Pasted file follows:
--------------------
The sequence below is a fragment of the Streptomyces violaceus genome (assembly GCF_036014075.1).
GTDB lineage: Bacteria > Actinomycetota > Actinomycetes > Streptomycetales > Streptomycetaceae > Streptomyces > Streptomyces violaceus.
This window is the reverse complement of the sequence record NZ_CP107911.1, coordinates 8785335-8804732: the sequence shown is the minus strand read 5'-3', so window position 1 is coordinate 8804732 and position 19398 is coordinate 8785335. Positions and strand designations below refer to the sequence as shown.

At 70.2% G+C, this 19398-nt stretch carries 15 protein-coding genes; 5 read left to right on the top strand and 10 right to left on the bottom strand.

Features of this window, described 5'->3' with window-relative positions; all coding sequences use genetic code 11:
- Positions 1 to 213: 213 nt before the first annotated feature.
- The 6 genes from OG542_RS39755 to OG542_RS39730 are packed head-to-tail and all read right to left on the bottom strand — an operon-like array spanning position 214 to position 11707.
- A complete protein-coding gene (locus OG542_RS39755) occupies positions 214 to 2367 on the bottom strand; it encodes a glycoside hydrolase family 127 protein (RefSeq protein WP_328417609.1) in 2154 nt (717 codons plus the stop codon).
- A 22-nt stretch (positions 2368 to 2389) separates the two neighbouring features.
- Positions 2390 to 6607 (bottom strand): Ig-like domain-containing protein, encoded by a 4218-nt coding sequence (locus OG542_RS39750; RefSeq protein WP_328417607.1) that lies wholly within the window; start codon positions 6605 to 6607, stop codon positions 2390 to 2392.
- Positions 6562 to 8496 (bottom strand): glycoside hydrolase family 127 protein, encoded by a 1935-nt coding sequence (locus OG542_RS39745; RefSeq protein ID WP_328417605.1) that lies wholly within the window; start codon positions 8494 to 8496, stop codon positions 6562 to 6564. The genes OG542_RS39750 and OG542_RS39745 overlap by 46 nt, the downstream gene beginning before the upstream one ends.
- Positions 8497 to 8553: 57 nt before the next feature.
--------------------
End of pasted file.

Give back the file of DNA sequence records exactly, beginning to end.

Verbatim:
The sequence below is a fragment of the Streptomyces violaceus genome (assembly GCF_036014075.1).
GTDB lineage: Bacteria > Actinomycetota > Actinomycetes > Streptomycetales > Streptomycetaceae > Streptomyces > Streptomyces violaceus.
This window is the reverse complement of the sequence record NZ_CP107911.1, coordinates 8785335-8804732: the sequence shown is the minus strand read 5'-3', so window position 1 is coordinate 8804732 and position 19398 is coordinate 8785335. Positions and strand designations below refer to the sequence as shown.

At 70.2% G+C, this 19398-nt stretch carries 15 protein-coding genes; 5 read left to right on the top strand and 10 right to left on the bottom strand.

Features of this window, described 5'->3' with window-relative positions; all coding sequences use genetic code 11:
- Positions 1 to 213: 213 nt before the first annotated feature.
- The 6 genes from OG542_RS39755 to OG542_RS39730 are packed head-to-tail and all read right to left on the bottom strand — an operon-like array spanning position 214 to position 11707.
- A complete protein-coding gene (locus OG542_RS39755) occupies positions 214 to 2367 on the bottom strand; it encodes a glycoside hydrolase family 127 protein (RefSeq protein WP_328417609.1) in 2154 nt (717 codons plus the stop codon).
- A 22-nt stretch (positions 2368 to 2389) separates the two neighbouring features.
- Positions 2390 to 6607 (bottom strand): Ig-like domain-containing protein, encoded by a 4218-nt coding sequence (locus OG542_RS39750; RefSeq protein WP_328417607.1) that lies wholly within the window; start codon positions 6605 to 6607, stop codon positions 2390 to 2392.
- Positions 6562 to 8496 (bottom strand): glycoside hydrolase family 127 protein, encoded by a 1935-nt coding sequence (locus OG542_RS39745; RefSeq protein ID WP_328417605.1) that lies wholly within the window; start codon positions 8494 to 8496, stop codon positions 6562 to 6564. The genes OG542_RS39750 and OG542_RS39745 overlap by 46 nt, the downstream gene beginning before the upstream one ends.
- Positions 8497 to 8553: 57 nt before the next feature.